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· FIRST DESCENT (PG-13) From the press release: "First Descent chronicles the rebellious, inspiring and sometimes controversial rise of snowboarding." One can assume this documentary will be "extreme" -- but just how extreme will it get?
· FUN WITH DICK AND JANE (PG-13) Jim Carrey and Tea Leoni play cash-poor yuppies who resort to grand larceny to make ends meet. The 40 Year-Old Virgin's director Judd Apatow co-wrote the screenplay based on the 1977 Jane Fonda/George Segal comedy.
· GET RICH OR DIE TRYIN' 2 stars. (R) Rapper 50 Cent's starring vehicle, about a drug dealer trying to make it as a rap star, is yet one more uninspired crime pic. Yet the movie it most resembles -- coincidentally, given the proximity of the release dates -- is this past summer's Hustle & Flow (in which a pimp tried to make it as a rapper). It's fascinating to place both films side by side and see how one succeeds while the other doesn't. With its rich characterizations and pungent atmosphere, Hustle flows, while Get Rich or Die Tryin', with its frayed theatrics and stiff performance by 50 Cent, isn't worth a plugged nickel. -- Brunson
· GOOD NIGHT, AND GOOD LUCK 5 stars. (PG) Every creative decision pays off in George Clooney's second film, a black-and-white homage to the "greatest generation" of broadcast journalists, whose courage in the face of enormous pressures makes the Bush administration press corps look timid by comparison. The film succeeds enormously well at getting you under the skin of Murrow's reporters and anticipating the increasing influence of entertainment on broadcast news. See it now. -- Holman
· HARRY POTTER AND THE GOBLET OF FIRE 4 stars. (PG-13) Director Mike Newell presents the grandest, scariest spectacle in the franchise so far, featuring an exciting dragon chase and the worth-the-wait appearance of Lord Voldemort (Ralph Fiennes). In bringing a novel of more than 700 pages to the screen, Newell can resemble a frantic vaudeville plate-spinner: He revs up one subplot, and the others slow down. But Goblet proves an exciting and mature chapter in a (seemingly) never-ending story. -- Holman
· THE ICE HARVEST 2 stars. (R) John Cusack's sleazy lawyer and Billy Bob Thornton's smut peddler skim $2 million from a Wichita mob boss (Randy Quaid), but bad weather, double-crosses and Christmas Eve festivities thwart a clean getaway. The slick adaptation of Scott Phillips' noir novel feels more like a vehicle for 61-year-old director Harold Ramis and his screenwriters (director Robert Benton, 73, and novelist Richard Russo, 56) to work out their macho midlife crises. For all the film's soul-searching, its misogyny and lack of big laughs put a likable cast on thin Ice. -- Holman
· IN THE MIX (PG-13) Haven't seen an usher in a cinema in a while? That changes when singer Usher plays a DJ who saves a Mafia princess and becomes her de facto bodyguard.
· JARHEAD 3 stars. (R) In Sam Mendes' adaptation of Anthony Swofford's memoir, a Marine sniper (Jake Gyllenhaal) flirts with madness as he awaits combat in the Gulf War. Jarhead presents snappy bits of barracks humor and some haunting images (Kuwait's burning oil fields look like hell itself), but inevitably feels anticlimactic: The "jarheads" suffer a kind of existential dilemma as they long to kill but never see combat. Admirably sympathetic to the pressures brought upon the modern military, Jarhead still proves disappointingly evasive in its lack of opinion on the current Iraq War. -- Holman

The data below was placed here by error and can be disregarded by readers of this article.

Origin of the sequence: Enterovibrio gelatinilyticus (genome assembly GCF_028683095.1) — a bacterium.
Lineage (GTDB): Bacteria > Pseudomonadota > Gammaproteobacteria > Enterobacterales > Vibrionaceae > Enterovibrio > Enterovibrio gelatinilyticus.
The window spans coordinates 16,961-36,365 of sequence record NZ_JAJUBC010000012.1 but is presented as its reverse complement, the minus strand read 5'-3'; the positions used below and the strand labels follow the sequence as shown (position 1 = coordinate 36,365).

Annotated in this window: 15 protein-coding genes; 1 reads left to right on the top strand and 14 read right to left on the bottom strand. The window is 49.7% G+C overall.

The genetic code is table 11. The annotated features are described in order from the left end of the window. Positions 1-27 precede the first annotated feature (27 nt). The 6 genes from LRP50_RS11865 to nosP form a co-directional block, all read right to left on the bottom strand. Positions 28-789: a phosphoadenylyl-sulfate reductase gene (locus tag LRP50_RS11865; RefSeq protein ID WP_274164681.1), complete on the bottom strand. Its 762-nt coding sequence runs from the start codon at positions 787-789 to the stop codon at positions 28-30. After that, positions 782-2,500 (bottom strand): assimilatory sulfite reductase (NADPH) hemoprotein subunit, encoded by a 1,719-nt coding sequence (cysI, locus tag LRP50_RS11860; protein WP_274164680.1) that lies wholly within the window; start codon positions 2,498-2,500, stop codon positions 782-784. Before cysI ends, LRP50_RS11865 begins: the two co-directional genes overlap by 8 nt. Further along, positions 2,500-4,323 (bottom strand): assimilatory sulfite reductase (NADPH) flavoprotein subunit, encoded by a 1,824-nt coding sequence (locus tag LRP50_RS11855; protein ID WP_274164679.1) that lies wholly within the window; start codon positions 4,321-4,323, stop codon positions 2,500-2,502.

· JUST FRIENDS (PG-13) Rejected by his high-school crush, Ryan Reynolds grows up to be an incorrigible Don Juan -- until he encounters the same woman (Anna Faris) as an adult.
· KING KONG 3 stars. (PG-13) The heart of Peter Jackson's lavish, slavish remake lies not in the giant ape's improbable love for a screaming starlet (Naomi Watts), but the Oscar-winning filmmaker's almost blind adoration of the original, also set in 1930s New York (and Skull Island). Jackson's version contains sights that truly astonish -- an attack by giant bugs, the Empire State Building sequence, Kong's vivid personality -- while feeling overly faithful to a story we know all too well. Still, despite labored comedy and some spotty special effects, the Beauty and the Beast story at the core can win over the most savage detractor. -- Holman
· MEMOIRS OF A GEISHA 2 stars. (PG-13) See review on page 54.
· PRIDE & PREJUDICE 3 stars. (PG) Director Joe Wright and screenwriter Deborah Moggach have done an exemplary job of making us care all over again about the plight of the Bennet sisters, whose busybody mom (Brenda Blethyn) sets about finding them suitable husbands against the backdrop of 19th-century England. The oldest daughter, Jane (Rosamund Pike), immediately lands a suitor, but the independent Elizabeth (Keira Knightley) finds herself embroiled in a grudge match with the brooding Mr. Darcy (Matthew MacFadyen). Romanticists who fell hard for Colin Firth's Darcy in the 1995 BBC miniseries may or may not warm to MacFadyen (who's fine in the role), but there's no quibbling over Knightley's intuitive, note-perfect work as Elizabeth. -- Brunson
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